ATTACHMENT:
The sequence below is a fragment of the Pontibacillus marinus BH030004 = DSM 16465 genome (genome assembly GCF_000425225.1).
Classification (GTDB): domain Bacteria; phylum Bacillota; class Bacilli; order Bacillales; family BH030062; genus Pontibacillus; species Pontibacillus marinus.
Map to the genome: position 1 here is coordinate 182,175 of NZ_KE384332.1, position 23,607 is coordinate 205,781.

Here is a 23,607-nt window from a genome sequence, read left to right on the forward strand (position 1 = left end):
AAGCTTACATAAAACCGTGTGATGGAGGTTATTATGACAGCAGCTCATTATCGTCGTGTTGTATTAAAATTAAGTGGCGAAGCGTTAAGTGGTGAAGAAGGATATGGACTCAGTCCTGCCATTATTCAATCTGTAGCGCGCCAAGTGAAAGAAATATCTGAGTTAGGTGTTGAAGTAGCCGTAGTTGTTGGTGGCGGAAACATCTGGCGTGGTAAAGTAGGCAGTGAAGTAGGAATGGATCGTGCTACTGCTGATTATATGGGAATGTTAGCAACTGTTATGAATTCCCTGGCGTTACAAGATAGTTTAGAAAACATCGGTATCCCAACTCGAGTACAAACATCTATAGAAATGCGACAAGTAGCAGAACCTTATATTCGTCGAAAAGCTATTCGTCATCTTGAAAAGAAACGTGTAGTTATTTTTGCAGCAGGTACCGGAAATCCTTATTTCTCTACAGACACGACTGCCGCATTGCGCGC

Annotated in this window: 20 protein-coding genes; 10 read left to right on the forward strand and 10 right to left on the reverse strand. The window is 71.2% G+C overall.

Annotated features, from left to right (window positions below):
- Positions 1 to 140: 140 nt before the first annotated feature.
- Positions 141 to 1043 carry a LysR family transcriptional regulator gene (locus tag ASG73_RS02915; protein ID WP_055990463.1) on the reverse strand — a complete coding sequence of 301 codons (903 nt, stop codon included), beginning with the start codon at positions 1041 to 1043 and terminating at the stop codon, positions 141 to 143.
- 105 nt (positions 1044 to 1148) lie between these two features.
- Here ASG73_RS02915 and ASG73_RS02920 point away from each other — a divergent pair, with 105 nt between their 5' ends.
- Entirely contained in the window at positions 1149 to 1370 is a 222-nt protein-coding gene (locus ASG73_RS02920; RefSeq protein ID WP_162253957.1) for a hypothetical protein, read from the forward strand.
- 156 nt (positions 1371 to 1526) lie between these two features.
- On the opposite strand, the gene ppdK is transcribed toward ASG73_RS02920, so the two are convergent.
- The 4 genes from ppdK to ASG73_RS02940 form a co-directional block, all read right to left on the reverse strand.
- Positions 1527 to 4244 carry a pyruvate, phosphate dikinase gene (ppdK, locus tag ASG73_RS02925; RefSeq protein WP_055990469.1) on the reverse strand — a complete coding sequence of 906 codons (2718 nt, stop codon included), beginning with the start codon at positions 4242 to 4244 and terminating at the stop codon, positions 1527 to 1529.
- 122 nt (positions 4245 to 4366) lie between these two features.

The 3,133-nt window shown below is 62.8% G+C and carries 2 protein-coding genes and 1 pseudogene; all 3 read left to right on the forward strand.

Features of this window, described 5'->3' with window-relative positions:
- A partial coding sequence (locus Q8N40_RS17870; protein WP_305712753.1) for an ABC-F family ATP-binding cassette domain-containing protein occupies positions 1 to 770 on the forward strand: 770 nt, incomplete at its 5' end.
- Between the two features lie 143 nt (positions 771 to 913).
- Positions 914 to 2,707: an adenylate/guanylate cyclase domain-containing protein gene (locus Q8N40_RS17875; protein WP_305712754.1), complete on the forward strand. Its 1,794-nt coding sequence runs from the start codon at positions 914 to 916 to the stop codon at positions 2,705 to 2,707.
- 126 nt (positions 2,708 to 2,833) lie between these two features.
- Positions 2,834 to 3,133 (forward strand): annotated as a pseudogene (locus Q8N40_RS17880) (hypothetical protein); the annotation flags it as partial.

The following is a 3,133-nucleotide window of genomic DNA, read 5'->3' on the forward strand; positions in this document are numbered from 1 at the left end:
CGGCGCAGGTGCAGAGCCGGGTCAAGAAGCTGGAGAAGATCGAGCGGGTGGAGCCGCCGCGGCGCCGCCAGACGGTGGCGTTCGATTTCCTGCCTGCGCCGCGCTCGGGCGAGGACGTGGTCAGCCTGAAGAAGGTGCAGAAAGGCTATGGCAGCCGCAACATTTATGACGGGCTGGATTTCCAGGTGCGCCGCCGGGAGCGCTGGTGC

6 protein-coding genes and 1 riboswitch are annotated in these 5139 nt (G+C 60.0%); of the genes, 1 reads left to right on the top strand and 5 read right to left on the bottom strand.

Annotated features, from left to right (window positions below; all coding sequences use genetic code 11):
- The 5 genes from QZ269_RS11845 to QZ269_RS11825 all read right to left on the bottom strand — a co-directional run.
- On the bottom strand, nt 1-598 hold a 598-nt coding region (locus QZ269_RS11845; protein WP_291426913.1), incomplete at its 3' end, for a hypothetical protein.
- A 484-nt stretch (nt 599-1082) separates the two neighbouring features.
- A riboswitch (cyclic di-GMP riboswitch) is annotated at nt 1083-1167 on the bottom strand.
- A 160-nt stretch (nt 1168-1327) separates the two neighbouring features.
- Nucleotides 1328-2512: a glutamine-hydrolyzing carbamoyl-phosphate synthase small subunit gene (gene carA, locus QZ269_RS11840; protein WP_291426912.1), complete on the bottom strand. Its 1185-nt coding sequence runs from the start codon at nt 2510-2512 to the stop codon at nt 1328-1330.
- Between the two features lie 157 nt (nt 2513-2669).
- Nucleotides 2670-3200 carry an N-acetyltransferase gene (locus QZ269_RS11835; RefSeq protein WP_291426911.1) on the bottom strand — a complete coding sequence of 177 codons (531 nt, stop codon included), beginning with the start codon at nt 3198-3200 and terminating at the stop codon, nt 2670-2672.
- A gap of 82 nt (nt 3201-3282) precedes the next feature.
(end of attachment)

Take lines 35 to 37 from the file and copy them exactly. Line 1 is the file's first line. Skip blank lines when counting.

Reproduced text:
- Between the two features lie 157 nt (nt 2513-2669).
- Nucleotides 2670-3200 carry an N-acetyltransferase gene (locus QZ269_RS11835; RefSeq protein WP_291426911.1) on the bottom strand — a complete coding sequence of 177 codons (531 nt, stop codon included), beginning with the start codon at nt 3198-3200 and terminating at the stop codon, nt 2670-2672.
- A gap of 82 nt (nt 3201-3282) precedes the next feature.